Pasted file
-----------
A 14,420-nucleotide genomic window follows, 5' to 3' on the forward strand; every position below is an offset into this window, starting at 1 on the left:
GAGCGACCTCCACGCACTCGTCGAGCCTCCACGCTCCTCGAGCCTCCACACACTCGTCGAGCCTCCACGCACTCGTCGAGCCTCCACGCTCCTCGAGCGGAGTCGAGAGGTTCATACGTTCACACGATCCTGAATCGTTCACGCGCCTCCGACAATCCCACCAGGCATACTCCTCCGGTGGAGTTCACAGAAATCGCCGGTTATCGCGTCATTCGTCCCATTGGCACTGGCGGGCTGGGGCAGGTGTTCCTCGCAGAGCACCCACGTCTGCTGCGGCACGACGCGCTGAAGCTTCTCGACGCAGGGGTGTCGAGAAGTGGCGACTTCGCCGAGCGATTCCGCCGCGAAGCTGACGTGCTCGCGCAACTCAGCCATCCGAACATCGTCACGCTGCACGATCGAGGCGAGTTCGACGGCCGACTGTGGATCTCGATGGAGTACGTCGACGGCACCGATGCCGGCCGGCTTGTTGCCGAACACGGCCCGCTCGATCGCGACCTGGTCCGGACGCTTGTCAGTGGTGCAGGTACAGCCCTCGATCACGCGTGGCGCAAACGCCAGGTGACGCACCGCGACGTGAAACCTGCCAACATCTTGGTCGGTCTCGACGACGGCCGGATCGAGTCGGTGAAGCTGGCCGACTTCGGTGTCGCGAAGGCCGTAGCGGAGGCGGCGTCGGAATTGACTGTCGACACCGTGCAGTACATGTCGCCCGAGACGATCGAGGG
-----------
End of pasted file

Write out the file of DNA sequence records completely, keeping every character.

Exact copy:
A 14,420-nucleotide genomic window follows, 5' to 3' on the forward strand; every position below is an offset into this window, starting at 1 on the left:
GAGCGACCTCCACGCACTCGTCGAGCCTCCACGCTCCTCGAGCCTCCACACACTCGTCGAGCCTCCACGCACTCGTCGAGCCTCCACGCTCCTCGAGCGGAGTCGAGAGGTTCATACGTTCACACGATCCTGAATCGTTCACGCGCCTCCGACAATCCCACCAGGCATACTCCTCCGGTGGAGTTCACAGAAATCGCCGGTTATCGCGTCATTCGTCCCATTGGCACTGGCGGGCTGGGGCAGGTGTTCCTCGCAGAGCACCCACGTCTGCTGCGGCACGACGCGCTGAAGCTTCTCGACGCAGGGGTGTCGAGAAGTGGCGACTTCGCCGAGCGATTCCGCCGCGAAGCTGACGTGCTCGCGCAACTCAGCCATCCGAACATCGTCACGCTGCACGATCGAGGCGAGTTCGACGGCCGACTGTGGATCTCGATGGAGTACGTCGACGGCACCGATGCCGGCCGGCTTGTTGCCGAACACGGCCCGCTCGATCGCGACCTGGTCCGGACGCTTGTCAGTGGTGCAGGTACAGCCCTCGATCACGCGTGGCGCAAACGCCAGGTGACGCACCGCGACGTGAAACCTGCCAACATCTTGGTCGGTCTCGACGACGGCCGGATCGAGTCGGTGAAGCTGGCCGACTTCGGTGTCGCGAAGGCCGTAGCGGAGGCGGCGTCGGAATTGACTGTCGACACCGTGCAGTACATGTCGCCCGAGACGATCGAGGG